NEW DELHI, (Reuters) – Pressure is growing on India’s foreign minister and a top member of the ruling party over help they gave to a disgraced cricket tycoon, as the first major scandal to touch Prime Minister Narendra Modi’s government begins to threaten his reform agenda.
Foreign Minister Sushma Swaraj has faced days of scrutiny for her ties to Lalit Modi, scion of an industrial family who almost singlehandedly turned the Indian Premier League into the world’s richest.
“This is war,” Modi, who is not related to the prime minister, has declared in recent days from a hotel in Montenegro. He has used Twitter to attack opponents, such as Finance Minister Arun Jaitley and members of the opposition.
Dissent bubbled up in Modi’s ruling Bharatiya Janata Party on Tuesday, with one member of parliament saying Swaraj and Rajasthan Chief Minister Vasundhara Raje were wrong to have helped the tycoon in his bid for British travel papers.
The opposition Congress party, voted out last year amid corruption scandals, on Tuesday warned of plans to disrupt parliament after it opens next month, unless Swaraj and Raje resign.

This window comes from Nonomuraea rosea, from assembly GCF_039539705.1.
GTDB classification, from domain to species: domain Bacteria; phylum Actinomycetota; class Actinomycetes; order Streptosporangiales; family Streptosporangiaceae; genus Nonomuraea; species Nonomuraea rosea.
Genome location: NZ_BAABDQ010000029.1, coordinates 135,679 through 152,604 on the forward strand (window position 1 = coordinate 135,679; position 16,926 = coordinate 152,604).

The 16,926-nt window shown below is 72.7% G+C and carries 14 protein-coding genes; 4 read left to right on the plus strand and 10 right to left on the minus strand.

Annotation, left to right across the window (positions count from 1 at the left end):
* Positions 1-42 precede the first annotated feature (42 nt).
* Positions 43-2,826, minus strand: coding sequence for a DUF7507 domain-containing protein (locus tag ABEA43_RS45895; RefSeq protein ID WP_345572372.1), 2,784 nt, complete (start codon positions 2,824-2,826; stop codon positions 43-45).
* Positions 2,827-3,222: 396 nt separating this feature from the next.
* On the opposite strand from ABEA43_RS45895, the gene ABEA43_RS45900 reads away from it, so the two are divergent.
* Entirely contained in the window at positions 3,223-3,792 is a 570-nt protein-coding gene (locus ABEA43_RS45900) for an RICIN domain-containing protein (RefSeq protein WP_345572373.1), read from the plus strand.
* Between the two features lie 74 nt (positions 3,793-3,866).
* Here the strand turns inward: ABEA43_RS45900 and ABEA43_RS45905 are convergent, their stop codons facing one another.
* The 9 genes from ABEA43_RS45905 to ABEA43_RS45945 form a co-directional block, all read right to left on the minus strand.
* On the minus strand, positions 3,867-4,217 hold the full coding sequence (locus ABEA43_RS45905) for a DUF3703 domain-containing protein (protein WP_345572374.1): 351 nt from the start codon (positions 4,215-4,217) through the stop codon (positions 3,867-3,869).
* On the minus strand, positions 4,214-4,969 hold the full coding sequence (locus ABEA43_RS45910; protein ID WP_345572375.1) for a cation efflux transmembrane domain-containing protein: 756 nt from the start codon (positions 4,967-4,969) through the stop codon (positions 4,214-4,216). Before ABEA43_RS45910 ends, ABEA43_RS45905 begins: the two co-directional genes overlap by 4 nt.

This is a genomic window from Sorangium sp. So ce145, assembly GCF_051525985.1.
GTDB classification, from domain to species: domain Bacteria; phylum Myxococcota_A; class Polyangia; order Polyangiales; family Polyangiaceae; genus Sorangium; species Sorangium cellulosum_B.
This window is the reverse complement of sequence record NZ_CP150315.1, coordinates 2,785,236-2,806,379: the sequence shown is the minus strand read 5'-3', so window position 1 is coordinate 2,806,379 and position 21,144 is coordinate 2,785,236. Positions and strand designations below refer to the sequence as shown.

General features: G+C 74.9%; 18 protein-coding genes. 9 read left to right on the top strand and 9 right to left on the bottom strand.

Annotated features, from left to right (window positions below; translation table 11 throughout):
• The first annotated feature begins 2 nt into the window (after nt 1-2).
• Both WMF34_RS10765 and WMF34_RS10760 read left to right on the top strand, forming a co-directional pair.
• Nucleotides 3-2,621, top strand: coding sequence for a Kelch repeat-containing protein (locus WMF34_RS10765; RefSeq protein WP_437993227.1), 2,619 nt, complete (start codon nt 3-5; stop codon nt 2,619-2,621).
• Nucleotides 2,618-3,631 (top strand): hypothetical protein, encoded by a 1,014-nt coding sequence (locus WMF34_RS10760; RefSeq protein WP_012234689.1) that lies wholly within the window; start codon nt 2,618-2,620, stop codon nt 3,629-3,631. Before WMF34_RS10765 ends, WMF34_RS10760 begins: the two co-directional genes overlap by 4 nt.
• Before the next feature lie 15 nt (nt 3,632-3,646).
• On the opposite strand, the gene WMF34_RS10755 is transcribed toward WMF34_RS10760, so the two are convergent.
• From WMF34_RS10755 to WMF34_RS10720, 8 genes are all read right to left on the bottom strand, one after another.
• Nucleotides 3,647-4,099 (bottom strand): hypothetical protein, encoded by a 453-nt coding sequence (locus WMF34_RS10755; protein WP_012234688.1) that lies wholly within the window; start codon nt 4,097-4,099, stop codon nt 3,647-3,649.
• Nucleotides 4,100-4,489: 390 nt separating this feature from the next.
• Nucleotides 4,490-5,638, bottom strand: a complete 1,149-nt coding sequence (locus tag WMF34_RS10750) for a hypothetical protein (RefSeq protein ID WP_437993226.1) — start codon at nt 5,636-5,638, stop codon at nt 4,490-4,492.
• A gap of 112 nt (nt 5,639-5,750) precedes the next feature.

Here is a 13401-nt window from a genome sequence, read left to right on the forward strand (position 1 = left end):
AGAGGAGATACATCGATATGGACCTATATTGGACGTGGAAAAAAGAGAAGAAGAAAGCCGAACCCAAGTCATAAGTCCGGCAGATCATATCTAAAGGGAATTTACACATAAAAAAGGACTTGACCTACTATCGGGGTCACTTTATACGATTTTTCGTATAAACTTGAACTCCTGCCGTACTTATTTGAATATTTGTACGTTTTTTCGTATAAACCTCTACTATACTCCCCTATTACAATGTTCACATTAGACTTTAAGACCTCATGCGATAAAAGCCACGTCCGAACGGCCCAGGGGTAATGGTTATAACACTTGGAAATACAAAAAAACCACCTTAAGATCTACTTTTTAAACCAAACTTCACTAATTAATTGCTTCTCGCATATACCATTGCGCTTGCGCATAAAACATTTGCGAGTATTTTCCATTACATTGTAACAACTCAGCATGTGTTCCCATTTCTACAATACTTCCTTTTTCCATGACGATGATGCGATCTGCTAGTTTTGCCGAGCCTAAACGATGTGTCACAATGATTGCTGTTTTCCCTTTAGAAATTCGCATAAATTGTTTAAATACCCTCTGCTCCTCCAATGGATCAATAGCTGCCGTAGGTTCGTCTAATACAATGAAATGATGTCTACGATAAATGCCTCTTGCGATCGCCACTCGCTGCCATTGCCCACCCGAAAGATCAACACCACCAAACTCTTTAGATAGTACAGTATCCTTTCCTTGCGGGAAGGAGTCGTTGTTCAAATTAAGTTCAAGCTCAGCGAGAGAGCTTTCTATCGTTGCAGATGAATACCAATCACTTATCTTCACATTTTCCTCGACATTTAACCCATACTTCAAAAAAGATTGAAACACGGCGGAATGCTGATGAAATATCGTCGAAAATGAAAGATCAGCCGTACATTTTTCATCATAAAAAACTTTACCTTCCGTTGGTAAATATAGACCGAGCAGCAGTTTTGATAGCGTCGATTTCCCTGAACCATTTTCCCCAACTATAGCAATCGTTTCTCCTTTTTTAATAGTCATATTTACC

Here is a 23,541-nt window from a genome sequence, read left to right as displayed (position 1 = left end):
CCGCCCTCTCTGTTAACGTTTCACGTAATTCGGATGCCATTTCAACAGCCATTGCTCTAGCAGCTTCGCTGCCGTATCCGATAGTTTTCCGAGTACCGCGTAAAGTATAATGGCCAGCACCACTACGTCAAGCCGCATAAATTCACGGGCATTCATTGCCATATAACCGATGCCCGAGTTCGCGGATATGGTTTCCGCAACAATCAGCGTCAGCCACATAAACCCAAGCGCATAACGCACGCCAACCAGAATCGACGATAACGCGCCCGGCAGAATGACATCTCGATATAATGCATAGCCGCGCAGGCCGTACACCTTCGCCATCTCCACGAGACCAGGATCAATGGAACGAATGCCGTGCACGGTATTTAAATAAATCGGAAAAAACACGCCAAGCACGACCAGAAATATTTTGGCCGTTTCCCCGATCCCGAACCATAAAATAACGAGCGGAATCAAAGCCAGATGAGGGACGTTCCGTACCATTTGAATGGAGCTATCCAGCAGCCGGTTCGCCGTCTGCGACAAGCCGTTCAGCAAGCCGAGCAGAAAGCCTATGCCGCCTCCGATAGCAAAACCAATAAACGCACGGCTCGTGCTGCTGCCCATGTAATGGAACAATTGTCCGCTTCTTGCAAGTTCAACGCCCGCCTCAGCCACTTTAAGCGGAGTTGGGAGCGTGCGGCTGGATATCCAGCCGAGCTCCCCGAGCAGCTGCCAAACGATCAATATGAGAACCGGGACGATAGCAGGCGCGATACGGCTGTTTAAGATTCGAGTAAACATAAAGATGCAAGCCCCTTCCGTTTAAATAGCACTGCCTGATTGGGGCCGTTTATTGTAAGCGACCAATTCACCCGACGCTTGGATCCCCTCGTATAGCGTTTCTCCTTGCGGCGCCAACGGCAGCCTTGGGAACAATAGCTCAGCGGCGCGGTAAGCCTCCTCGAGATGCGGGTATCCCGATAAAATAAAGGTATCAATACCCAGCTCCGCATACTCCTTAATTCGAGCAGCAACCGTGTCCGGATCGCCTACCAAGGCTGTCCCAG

The government hopes to pass major economic reforms during the session.
Modi fled India for London when tax and financial crime authorities raided his premises in 2010 in a money laundering and tax evasion investigation. He says his life was threatened by Mumbai mobsters.
Swaraj says she met the British high commissioner in July 2014 to recommend that Modi be granted British travel papers, after his Indian passport was rescinded, and sent the same message to British Labour MP Keith Vaz.
Swaraj, whose husband and daughter have worked as lawyers for Modi, said her intervention was humanitarian, because he needed to travel to help his ailing wife.
There has been no suggestion of financial wrongdoing by Swaraj, but opponents question the legality of her assistance.